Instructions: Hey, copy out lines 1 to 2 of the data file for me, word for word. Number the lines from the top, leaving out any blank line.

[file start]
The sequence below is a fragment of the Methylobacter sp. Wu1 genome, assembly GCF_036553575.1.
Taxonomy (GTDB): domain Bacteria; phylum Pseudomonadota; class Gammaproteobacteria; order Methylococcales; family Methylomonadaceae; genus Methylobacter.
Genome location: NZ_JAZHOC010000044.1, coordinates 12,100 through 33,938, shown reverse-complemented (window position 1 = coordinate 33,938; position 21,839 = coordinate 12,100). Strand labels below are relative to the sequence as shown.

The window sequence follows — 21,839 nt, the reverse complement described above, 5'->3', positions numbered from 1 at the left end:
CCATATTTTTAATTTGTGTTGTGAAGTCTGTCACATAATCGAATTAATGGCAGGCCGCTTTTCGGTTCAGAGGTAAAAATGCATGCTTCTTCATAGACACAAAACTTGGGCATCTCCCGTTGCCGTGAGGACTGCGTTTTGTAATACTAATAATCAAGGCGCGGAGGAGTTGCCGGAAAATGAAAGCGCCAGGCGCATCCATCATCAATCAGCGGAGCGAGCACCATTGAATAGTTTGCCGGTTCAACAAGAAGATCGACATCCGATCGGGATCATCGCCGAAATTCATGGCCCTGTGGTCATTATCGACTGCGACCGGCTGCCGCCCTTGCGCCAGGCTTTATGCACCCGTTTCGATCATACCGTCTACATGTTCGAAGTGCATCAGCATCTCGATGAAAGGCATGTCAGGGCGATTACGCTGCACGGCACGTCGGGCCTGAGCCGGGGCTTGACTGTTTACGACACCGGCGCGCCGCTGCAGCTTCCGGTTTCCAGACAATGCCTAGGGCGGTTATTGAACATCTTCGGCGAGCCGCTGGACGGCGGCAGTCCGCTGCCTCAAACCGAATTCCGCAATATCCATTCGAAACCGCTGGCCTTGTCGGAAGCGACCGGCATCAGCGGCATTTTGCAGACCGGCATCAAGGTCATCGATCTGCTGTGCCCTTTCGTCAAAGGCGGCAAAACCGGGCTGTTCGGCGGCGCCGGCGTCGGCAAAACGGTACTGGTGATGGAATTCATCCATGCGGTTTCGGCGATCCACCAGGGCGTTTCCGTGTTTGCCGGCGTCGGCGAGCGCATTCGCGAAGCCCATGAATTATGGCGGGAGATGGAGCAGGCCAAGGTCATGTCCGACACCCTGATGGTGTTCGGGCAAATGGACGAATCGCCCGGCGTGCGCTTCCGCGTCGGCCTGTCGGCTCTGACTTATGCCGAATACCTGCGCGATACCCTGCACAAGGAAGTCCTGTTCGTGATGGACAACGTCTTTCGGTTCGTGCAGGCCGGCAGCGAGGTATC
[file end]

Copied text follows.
The sequence below is a fragment of the Methylobacter sp. Wu1 genome, assembly GCF_036553575.1.
Taxonomy (GTDB): domain Bacteria; phylum Pseudomonadota; class Gammaproteobacteria; order Methylococcales; family Methylomonadaceae; genus Methylobacter.